3. Hough, Peter. Environmental Security: An Introduction. Routledge, 2014, 11.
  4. Behnassi, Mohamed, et al. (Eds.). Human and Environmental Security in the Era of Global Risks: Perspectives from Africa, Asia, and the Pacific Islands. Springer, 2019, 387.
  5. Hobson, Christopher, et al. (Eds.). Human Security and Natural Disasters. Routledge, 2014, 15.
  6. Cook, Benjamin I., Toby R. Ault, and Jason E. Smerdon. “Unprecedented 21st Century Drought Risk in the American Southwest and Central Plains.” Science Advances, vol. 1, no. 1, 2015, 1.
  7. Zwierlein, Cornel. “Historicizing environmental security.”, vol. 3, no. 1, 2018, 9.
  8. Zwierlein, Cornel. “Historicizing environmental security.”, 3.
  9. Barratt, B. I. P., and A. Moeed. “Environmental Safety of Biological Control: Policy and Practice in New Zealand.” Biological Control, vol. 35, no. 3, 2005, pp. 247.
  10. Fortlage, Catharine A. Environmental Assessment: A Practical Guide. Routledge, 2017, 4.
  11. Dalby, Simon. “Environmental (in) security.” International Encyclopedia of Geography: People, the Earth, Environment, and Technology: People, the Earth, Environment and Technology, vol. 15, no. 1, 2019, 5.
  12. Hobson, Christopher, et al., Human Security and Natural Disasters, 2.
  13. World Health Organization. Our planet, our health: Report of the WHO Commission on Health and Environment. 1992. Web.
  14. Spitz, Karlheinz, and John Trudinger. Mining and the Environment: From Ore to Metal. CRC Press, 2019, 41.
  15. De Grenade, R., et al. “The Nexus: Reconsidering Environmental Security and Adaptive Capacity.” Current Opinion in Environmental Sustainability vol. 21, no.1, 2016, 17.
  16. Dalby, Simon. “Environmental (in) Security,” 3.
  17. Ciavarelli, A. “Integration of human factors into safety and environmental management systems.” 17 17 Offshore Technology Conference Held 2–5 May 2016 in Houston, Texas, Offshore Technology Conference, 2016, 19.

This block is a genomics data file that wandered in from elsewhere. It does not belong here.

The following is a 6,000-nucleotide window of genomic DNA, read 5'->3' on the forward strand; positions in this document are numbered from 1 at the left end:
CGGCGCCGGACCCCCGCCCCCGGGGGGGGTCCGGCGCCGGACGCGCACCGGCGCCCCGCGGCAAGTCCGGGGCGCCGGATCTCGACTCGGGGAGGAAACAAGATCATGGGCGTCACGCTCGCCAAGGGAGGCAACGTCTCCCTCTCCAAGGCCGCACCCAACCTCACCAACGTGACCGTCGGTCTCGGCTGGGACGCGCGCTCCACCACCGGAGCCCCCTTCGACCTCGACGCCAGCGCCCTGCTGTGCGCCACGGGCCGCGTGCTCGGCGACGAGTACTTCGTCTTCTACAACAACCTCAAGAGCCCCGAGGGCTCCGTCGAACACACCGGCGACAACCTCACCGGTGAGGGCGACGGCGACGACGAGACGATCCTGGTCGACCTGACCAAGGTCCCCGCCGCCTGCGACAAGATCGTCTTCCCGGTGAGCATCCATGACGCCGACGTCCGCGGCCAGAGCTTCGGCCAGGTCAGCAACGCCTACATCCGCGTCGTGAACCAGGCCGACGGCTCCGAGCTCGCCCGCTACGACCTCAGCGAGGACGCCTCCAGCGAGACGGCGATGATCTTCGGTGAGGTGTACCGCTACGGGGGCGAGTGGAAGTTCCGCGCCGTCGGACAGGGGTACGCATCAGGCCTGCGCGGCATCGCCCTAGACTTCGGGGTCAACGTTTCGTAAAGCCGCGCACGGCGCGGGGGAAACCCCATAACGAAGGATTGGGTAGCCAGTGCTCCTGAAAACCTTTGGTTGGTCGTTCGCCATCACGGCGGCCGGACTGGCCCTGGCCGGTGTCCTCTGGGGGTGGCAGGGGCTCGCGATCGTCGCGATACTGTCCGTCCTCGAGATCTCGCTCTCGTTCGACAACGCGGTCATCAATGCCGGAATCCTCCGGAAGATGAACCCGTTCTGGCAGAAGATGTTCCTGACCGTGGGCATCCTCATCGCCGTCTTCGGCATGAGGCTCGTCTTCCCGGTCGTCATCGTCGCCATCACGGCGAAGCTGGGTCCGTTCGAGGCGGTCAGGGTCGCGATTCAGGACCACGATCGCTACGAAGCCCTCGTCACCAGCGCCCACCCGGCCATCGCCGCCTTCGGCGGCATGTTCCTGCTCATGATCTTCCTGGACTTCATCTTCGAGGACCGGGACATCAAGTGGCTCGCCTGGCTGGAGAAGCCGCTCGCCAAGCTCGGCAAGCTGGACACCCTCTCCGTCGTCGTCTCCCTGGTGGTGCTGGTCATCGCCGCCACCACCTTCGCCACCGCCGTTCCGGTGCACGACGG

18. Antonsen, Stian. Safety Culture: Theory, Method and Improvement. CRC Press, 2017, 204.
  19. Urry, John. Climate Change and Society. Palgrave Macmillan, 2015, 47.
  20. Hobson, Christopher, et al., Human Security and Natural Disasters, 41.
  21. Landrigan, Philip J., et al. “Pollution and Children’s Health.” Science of The Total Environment vol. 650, no.1, 2019, 2390.
  22. D’Alessandro, Angelo, and Lello Zolla. “We Are What we Eat: Food Safety and Proteomics.” Journal of Proteome Research, vol. 11, no. 1, 2011, pp. 27.
  23. Kay, Sean. Global Security in the Twenty-First Century: The Quest for Power and the Search for Peace. 3rd ed., Rowman & Littlefield, 2015, 352.
  24. Hough, Peter. Environmental Security: An Introduction. Routledge, 2014, 12.
  25. Fankhauser, Samuel, Caterina Gennaioli, and Murray Collins. “Do International Factors Influence the Passage of Climate Change Legislation?” Climate Policy, vol. 16, no. 3, 2016, pp. 319.
  26. Behnassi et al., Human and Environmental Security in the Era of Global Risks: Perspectives from Africa, Asia, and the Pacific Islands, 157.
  27. Elliott, Lorraine. “Human Security/Environmental Security.” Contemporary Politics, vol. 21, no. 1, 2015, 15.
  28. Ogbonna, Kalu Iroha, and Theresa Larry Bisong. “Strategies for the Management of Environmental Hazards: Implications for Sustainable Healthy Living in Calabar Urban, Cross River State, Nigeria.” Global Journal of Agricultural Sciences, vol. 17, no. 1, 2018, 74.
  29. Zeiderman, Austin. “Spaces of Uncertainty: Governing Urban Environmental Hazards.” Modes of Uncertainty: Anthropological Cases, edited by Limor Samimian-Darash and Paul Rabinow, 2015, 193.